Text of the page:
• Atomic absorption method gave 12.7% Cr (difficult prep and digestion, >1-day effort)
  • XRF analysis gave 12.8% Cr and correctly identified alloy (no sample prep, FP mode, empirical calibration with Cr standards, <1 min reading)
  • Results used to confirm labeling requirements for Cr content in surgical products used in medical applications

P.T. Palmer et al, “Rapid Determination of Cr in Stainless Steel via XRF”, FDA Lab Information Bulletin, July 2006.

XRF vs Atomic Absorption for Cr in Stainless Steel

  • t test indicates no significant differences at the 95% confidence level between handheld XRF and conventional Atomic Absorption Spectrophotometry method
  • Such data demonstrate that XRF can give accurate quantitative results

P.T. Palmer et al, FDA Lab Information Bulletin, August 2010.

Chinese Herbal Medicine - Niuhuang Jiedu Pian

  • Product manufactured in China (Cow yellow detoxification tablet), Intended to treat mouth ulcers, relieve tooth aches, reduce fever, and “release toxins”, product import document indicated that As in the form of realgar (As4S4 )
  • ICP-MS showed 6.85% As (note low value here versus XRF may be due to inability of acid digestion procedures to dissolve realgar)
  • Handheld XRF showed 11.7% As in product (Compton Normalization mode, empirical calibration with As standards, diluted sample into range of standards)
  • Recommended max dose of 9 tablets per day is equivalent to consumption of 0.173 g of As (minimum lethal dose ~0.130 g*)

P.T. Palmer et al, J Ag. Food Chem, 57 (2009) 2605. *http://www.atsdr.cdc.gov/toxprofiles/tp2.pdf, p. 60, 127.

Toxic Elements in Supplements

  • Dietary supplement sales in the U.S. surpassed $21 billion in 2006 and 60% of people use them on a daily basis
  • The Dietary Supplement Health and Education Act (DSHEA) does not require manufacturers to perform any efficacy or safety studies on dietary supplements
  • FDA’s Current Good Manufacturing Practice (cGMP) requirements for Dietary Supplements provides no recommended limits for specific contaminants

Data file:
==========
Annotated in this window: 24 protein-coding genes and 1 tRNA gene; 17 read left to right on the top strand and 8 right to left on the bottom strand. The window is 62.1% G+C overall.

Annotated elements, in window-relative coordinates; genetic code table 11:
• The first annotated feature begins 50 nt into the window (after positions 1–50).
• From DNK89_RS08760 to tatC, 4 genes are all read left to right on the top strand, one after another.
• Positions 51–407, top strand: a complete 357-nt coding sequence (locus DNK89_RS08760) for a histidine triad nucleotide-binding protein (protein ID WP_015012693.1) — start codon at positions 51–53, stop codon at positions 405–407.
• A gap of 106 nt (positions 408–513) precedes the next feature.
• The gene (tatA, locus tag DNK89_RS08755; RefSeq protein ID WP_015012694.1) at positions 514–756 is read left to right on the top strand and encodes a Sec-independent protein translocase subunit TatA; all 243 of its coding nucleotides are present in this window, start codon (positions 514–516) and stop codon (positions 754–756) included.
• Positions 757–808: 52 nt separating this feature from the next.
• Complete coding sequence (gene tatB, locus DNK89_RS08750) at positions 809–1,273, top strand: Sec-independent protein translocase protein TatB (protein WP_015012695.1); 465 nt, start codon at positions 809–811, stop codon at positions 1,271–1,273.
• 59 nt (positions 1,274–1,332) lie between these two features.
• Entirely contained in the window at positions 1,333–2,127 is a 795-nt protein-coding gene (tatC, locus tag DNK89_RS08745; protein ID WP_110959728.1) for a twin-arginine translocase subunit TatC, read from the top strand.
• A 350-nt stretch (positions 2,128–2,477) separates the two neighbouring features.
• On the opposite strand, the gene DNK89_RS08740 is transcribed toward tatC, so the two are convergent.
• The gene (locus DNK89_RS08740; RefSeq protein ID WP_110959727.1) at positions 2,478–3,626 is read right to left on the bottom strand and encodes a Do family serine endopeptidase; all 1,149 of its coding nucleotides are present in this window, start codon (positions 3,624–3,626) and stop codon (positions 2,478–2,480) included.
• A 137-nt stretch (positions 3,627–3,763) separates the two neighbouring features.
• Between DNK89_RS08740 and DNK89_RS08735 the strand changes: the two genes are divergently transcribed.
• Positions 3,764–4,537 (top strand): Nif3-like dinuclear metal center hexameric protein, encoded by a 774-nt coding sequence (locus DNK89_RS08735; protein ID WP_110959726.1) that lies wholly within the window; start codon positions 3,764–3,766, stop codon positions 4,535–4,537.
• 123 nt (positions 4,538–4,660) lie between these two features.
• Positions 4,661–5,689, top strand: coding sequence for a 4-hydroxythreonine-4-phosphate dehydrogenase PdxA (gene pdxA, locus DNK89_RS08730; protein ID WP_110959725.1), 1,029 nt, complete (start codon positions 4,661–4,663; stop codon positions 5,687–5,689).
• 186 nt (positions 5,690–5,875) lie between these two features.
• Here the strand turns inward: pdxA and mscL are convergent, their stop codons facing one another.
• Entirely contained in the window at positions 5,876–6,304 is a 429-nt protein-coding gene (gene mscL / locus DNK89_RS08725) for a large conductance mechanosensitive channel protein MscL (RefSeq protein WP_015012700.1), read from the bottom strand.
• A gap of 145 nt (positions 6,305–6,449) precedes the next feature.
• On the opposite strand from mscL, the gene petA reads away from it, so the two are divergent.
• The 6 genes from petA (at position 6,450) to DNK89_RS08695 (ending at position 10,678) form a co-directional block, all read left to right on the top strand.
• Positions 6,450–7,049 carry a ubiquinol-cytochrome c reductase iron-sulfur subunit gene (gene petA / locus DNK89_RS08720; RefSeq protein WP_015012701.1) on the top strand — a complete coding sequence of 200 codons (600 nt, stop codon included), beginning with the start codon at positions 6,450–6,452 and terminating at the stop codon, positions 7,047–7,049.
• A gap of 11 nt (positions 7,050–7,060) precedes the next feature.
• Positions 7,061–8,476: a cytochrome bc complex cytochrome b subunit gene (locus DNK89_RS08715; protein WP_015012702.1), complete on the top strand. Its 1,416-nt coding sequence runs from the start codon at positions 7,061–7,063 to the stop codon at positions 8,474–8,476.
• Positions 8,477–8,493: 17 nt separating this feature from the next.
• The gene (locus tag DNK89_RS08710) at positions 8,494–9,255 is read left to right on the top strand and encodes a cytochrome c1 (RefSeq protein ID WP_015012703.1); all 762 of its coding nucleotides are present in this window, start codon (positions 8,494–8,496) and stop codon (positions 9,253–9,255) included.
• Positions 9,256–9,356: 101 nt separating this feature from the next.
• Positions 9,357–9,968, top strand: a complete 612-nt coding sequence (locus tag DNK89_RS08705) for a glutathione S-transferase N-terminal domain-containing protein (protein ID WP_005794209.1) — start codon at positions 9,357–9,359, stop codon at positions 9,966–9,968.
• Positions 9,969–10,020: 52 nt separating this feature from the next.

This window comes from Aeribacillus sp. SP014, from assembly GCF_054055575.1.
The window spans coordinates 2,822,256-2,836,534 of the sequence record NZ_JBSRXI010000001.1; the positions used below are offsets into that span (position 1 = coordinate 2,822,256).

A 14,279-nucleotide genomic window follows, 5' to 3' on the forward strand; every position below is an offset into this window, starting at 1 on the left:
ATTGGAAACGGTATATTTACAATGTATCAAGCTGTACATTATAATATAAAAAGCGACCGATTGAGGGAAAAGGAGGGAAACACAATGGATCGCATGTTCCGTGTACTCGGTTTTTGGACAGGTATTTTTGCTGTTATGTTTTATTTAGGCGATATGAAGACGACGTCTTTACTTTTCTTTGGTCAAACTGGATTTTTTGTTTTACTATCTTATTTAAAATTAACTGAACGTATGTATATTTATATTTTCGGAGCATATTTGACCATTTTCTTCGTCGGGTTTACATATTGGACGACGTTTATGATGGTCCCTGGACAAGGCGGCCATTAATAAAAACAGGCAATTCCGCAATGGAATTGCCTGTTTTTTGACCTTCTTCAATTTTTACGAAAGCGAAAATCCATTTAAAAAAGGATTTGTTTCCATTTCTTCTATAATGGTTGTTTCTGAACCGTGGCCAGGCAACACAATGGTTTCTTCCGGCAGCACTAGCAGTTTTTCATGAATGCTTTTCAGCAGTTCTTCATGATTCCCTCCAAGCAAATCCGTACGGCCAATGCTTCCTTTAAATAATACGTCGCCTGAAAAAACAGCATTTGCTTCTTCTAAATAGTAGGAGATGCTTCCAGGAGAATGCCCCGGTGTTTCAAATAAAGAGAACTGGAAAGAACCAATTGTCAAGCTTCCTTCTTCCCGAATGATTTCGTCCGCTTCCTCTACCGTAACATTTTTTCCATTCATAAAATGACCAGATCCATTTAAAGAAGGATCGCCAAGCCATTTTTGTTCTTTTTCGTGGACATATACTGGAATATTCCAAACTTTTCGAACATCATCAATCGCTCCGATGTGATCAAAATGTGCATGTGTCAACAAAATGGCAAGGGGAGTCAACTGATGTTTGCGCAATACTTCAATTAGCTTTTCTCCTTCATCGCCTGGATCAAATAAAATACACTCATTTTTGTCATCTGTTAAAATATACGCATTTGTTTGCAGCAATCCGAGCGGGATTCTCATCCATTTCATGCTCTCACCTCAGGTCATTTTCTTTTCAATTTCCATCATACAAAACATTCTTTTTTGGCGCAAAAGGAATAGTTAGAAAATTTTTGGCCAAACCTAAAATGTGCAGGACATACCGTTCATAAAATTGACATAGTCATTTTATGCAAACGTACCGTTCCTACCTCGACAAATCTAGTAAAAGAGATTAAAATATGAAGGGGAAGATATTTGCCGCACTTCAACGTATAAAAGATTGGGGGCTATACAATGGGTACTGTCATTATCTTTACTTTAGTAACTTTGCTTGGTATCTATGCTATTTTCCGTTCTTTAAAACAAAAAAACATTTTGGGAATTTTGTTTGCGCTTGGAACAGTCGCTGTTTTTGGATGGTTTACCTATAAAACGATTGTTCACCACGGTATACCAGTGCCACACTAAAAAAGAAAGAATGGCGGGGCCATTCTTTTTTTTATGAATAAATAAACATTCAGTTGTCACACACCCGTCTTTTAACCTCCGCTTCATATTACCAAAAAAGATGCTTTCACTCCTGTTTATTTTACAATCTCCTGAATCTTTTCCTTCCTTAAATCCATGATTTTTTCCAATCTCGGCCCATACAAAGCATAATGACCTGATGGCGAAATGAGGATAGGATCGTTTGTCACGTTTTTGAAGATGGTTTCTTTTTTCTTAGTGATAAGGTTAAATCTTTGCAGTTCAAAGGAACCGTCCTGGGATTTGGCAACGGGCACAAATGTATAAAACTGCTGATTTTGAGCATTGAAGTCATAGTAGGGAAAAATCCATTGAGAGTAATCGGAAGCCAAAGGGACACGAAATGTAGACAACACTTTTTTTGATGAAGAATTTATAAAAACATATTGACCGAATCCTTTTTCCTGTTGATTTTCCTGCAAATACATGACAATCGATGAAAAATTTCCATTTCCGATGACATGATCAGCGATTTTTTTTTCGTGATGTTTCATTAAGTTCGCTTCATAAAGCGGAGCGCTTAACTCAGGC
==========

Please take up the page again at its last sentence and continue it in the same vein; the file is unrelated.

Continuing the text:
• Numerous studies have reported the presence of toxic elements in a large numbers of domestic and imported supplement products
  • Concerns for consumer safety have led to a Canadian ban on imports of Ayurvedic medicines in 2005 and a call for more testing and better regulation of these products
  • Clearly XRF is an ideal tool for this application

Ayurvedic Medicines – Pushpadhanwa

  • Ayurvedic medicine Pushpadhanwa (ironically, a fertility drug), label information indicates that it contains the following:

    Rasasindoor = Pure mercury and sulfur

    Nag Bhasma = Lead oxide (ash)

    Loha Bhasma = Grom oxide

    Abhrak Bhasma = Mica oxide

  • Santa Clara County Health Dept issued a press release (Aug 2003) regarding this product which caused two serious illnesses and a spontaneous abortion
  • Atomic absorption analysis by private lab showed 7% Pb in this product
  • Handheld XRF analysis showed 8% Pb and 7% Hg (Compton Normalization mode, empirical calibration with authentic standards, diluted sample into range of standards)

P.T. Palmer et al, J Ag. Food Chem, 57 (2009) 2605.

Imported and Domestic Supplements

  • Dolan, Capar, et al (FDA/CFSAN) reported on determination of As, Hg, and Pb in dietary supplements via microwave digestion followed by high resolution ICP-MS    Dolan et al, J Ag & Food Chem, 2003, 51, 1307.
  • A subset of these samples (28) were the focus of a study to compare and evaluate several different XRF analysis methods
  • This represents a very challenging application for XRF due to
    • Low levels of toxic elements in these samples (highest was 50 ppm)
    • Tremendous variability of sample matrices and preparation of appropriate standards for an empirical calibration (cellulose was used to approximate the predominantly organic content of the samples)
    • As and Pb spectral overlaps and co-occurrence of both in some samples
  • Our goal was to evaluate XRF in two different modes of operation
    • Screening products “as is” using an empirically calibrated handheld XRF (results not included in this presentation)
    • Accurate quantitative analysis of homogenized products using an empirically calibrated lab-based XRF (completely automated data acquisition, calibration, quantitative analysis, and report generation)

XRF vs ICP-MS for Toxic Elements in Supplements

  • t test indicates no significant differences at the 95% confidence level between lab-grade XRF and conventional ICP-MS method
  • Such data demonstrate that XRF can give accurate quantitative results (impressive considering most samples contain these elements at concentration that are very close to the detection limit)

P.T. Palmer et al, FDA Lab Information Bulletin, August 2010.